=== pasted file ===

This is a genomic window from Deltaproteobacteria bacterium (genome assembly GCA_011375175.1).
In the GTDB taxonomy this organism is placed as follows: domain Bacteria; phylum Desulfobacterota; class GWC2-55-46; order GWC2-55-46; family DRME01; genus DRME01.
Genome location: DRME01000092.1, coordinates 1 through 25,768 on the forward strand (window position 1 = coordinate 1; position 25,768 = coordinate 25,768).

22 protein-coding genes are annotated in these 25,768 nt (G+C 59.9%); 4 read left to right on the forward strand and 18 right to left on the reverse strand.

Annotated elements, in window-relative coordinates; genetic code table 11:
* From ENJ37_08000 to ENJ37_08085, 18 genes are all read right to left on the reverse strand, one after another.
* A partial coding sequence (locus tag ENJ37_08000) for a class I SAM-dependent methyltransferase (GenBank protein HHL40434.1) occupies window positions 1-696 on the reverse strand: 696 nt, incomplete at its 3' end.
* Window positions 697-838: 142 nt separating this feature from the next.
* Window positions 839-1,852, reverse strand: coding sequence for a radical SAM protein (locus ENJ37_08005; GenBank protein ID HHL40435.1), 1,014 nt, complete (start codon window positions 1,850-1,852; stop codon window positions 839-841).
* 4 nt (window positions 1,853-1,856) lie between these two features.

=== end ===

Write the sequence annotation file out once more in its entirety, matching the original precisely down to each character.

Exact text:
This is a genomic window from Deltaproteobacteria bacterium (genome assembly GCA_011375175.1).
In the GTDB taxonomy this organism is placed as follows: domain Bacteria; phylum Desulfobacterota; class GWC2-55-46; order GWC2-55-46; family DRME01; genus DRME01.
Genome location: DRME01000092.1, coordinates 1 through 25,768 on the forward strand (window position 1 = coordinate 1; position 25,768 = coordinate 25,768).

22 protein-coding genes are annotated in these 25,768 nt (G+C 59.9%); 4 read left to right on the forward strand and 18 right to left on the reverse strand.

Annotated elements, in window-relative coordinates; genetic code table 11:
* From ENJ37_08000 to ENJ37_08085, 18 genes are all read right to left on the reverse strand, one after another.
* A partial coding sequence (locus tag ENJ37_08000) for a class I SAM-dependent methyltransferase (GenBank protein HHL40434.1) occupies window positions 1-696 on the reverse strand: 696 nt, incomplete at its 3' end.
* Window positions 697-838: 142 nt separating this feature from the next.
* Window positions 839-1,852, reverse strand: coding sequence for a radical SAM protein (locus ENJ37_08005; GenBank protein ID HHL40435.1), 1,014 nt, complete (start codon window positions 1,850-1,852; stop codon window positions 839-841).
* 4 nt (window positions 1,853-1,856) lie between these two features.